Nevertheless, if it gets too dirty, it can easily withstand some good rubbing. The cleaning method of hot water, dishwashing soap, and toothbrush works the best with platinum items.
At the same time, keep away from any chemical compounds containing ammonia, acetone, or chlorine. They won’t harm platinum but the problem is that jewellery made of pure platinum doesn’t exist. Even top-of-the-line alloys feature base metals and trust me… they don’t do well when harsh chemicals are involved!
How to Clean a Palladium Ring
Thanks to its pristine white lustre, palladium is considered to be one of the best picks for wedding jewellery. If the bauble you’re flaunting is made of this precious metal, you surely need to know how to clean your wedding ring to keep it in tip-top shape.
Luckily palladium rings are relatively simple to clean. Soaking your band in soapy warm water for 30 minutes should remove dust and residue stuck to its surface.
In some rare cases though, this won’t be enough to regain the original shine.
What it really needs is a thorough but gentle rub. I suggest making a paste out of lemon juice and baking soda, spreading it all over your ring except for gemstone inlays, and scrubbing it with a soft toothbrush.
Palladium doesn’t pick scratches too easily so mildly abrasive baking soda and careful application shouldn’t cause any damage.
How to Clean a Titanium Ring
Titanium rings left in a bowl of warm soapy water for 30-40 minutes should lose ingrained grime and grease. If you gave this method a shot and it fell short, here is another solution that worked for me:
- Soak your titanium ring in warm water mixed with dishwashing soap and baking soda for half an hour.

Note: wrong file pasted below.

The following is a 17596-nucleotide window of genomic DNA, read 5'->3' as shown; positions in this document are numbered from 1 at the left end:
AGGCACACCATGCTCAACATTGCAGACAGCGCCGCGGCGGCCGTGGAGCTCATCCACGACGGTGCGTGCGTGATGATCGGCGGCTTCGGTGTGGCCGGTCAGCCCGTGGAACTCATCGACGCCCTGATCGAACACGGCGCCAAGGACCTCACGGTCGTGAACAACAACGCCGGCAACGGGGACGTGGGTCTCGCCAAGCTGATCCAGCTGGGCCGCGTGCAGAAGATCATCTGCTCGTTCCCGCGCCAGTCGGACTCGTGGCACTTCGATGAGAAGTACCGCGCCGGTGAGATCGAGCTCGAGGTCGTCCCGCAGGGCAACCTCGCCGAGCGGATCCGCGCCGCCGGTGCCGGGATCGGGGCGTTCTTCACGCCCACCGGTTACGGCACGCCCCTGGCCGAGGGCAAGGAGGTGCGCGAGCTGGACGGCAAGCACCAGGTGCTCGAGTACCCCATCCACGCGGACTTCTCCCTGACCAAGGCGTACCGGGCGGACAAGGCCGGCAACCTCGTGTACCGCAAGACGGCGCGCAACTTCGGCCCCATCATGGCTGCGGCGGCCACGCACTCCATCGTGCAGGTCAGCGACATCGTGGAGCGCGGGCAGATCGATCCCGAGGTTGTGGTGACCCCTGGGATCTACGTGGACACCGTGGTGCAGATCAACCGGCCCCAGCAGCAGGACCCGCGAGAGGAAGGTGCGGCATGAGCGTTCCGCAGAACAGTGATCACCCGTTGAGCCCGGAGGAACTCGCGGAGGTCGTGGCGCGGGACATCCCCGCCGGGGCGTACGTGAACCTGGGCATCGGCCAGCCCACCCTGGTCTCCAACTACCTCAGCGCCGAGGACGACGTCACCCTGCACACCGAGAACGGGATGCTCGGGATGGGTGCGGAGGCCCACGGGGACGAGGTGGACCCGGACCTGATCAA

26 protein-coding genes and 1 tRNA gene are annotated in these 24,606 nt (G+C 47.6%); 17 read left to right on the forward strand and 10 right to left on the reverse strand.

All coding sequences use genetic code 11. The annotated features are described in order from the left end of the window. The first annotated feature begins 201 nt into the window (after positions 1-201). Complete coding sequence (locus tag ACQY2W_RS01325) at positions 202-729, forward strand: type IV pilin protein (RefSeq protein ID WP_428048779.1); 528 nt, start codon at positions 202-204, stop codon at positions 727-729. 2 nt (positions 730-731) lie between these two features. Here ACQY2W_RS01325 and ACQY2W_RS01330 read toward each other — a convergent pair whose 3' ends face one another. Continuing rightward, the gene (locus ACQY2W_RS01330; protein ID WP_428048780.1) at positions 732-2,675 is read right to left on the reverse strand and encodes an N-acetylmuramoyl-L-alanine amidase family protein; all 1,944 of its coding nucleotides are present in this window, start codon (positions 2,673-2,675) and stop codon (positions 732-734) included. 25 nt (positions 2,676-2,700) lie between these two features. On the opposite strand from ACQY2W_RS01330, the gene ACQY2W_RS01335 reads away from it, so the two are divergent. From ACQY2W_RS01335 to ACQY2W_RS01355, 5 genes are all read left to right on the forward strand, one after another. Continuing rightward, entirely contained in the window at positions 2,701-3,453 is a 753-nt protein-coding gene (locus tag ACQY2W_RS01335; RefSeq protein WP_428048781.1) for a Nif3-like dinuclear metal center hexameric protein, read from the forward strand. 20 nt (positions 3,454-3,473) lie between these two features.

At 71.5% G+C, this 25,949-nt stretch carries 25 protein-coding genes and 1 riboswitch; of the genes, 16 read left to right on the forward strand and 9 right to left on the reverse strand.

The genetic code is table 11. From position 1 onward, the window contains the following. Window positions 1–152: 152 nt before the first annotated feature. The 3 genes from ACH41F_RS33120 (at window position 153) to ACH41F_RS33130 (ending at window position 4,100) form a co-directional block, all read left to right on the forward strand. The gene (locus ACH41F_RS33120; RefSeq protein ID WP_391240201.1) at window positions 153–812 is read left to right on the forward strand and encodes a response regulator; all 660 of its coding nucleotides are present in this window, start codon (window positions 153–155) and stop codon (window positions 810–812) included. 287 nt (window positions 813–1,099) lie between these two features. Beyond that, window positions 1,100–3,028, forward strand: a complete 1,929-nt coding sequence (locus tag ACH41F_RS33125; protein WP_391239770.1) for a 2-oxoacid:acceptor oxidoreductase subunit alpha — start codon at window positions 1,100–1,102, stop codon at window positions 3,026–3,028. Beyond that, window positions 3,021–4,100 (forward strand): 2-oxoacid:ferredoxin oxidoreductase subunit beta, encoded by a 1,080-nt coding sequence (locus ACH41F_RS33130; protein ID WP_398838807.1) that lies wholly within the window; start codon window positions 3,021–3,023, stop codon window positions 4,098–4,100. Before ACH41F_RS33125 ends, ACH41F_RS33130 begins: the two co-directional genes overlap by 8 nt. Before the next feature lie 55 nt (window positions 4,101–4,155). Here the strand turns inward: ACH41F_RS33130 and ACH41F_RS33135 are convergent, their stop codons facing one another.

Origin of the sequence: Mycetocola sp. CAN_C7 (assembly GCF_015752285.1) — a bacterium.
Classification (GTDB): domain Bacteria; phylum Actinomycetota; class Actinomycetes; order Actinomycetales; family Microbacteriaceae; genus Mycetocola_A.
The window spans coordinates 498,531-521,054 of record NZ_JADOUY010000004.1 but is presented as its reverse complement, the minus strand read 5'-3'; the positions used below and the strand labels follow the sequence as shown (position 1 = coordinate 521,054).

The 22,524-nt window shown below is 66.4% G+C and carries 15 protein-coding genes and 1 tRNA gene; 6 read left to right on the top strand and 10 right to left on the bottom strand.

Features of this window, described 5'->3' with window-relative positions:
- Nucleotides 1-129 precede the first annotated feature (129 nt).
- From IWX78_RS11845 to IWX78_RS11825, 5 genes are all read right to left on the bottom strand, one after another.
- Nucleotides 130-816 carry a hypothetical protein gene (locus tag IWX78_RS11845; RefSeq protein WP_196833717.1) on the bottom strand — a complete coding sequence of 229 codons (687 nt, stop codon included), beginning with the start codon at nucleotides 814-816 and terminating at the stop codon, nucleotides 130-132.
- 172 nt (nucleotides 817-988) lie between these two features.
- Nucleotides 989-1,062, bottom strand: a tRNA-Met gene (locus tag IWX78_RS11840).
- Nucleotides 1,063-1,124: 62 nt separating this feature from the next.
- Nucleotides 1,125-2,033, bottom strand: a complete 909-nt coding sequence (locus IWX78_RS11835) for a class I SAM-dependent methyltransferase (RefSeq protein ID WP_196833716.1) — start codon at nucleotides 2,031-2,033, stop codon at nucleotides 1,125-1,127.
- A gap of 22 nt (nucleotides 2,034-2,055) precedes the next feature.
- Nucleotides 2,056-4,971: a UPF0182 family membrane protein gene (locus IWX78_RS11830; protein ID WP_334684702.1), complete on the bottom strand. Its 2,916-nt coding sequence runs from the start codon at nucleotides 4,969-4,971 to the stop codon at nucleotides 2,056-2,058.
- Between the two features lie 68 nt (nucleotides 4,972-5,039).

- Make a cleaning paste using baking soda and water;
- Apply this paste onto the ring and gently rub with a soft toothbrush;
- Rinse the ring off with clear water.
Titanium is a really durable metal so you would have to try very hard to damage it. Is it scratch-resistant? Unfortunately, it is not.
However, it is nearly impossible to leave deep scuffs or scratches on its surface. So you shouldn’t worry that soda may negatively impact your ring’s look. That being said, I don’t recommend using any abrasives for anodized titanium jewellery because colour changes occur only in the surface layers.
If you scrub your ring too enthusiastically, you might scrape off the coloured finish. For a similar reason, ammonium is definitely a no-go for titanium ring cleaning.
How to Clean a Tungsten Ring
Ammonia, chlorine, bleach, and other harsh chemicals may enter into a chemical reaction with tungsten or components that make up its alloys thus causing irreparable changes in colour or texture (for example, a shiny polished finish may get dull and matt).
The best cleaning solution for this type of jewellery is hand soap or mild detergent added to warm water. Leave your ring for half an hour in this solution to loosen dirt and then carefully rub it with a toothbrush or cotton swab to get rid of the stubborn residue in the nooks and crannies.
How to Clean a Wood Ring
All wooden rings are varnished to protect the delicate material from moisture. This protective finish makes them water-resistant but it is not waterproof. This means that you can’t leave your ring soaking in water even for a few minutes – this will permanently damage appearance, texture, and connections between wood fibres.
Wood is also sensitive to chemicals, especially solvents. Hence, you must keep them away from spirits, alcohol, sprays, perfumes, antibacterial soaps & wipes, essential oils, hair products… the list can go on and on.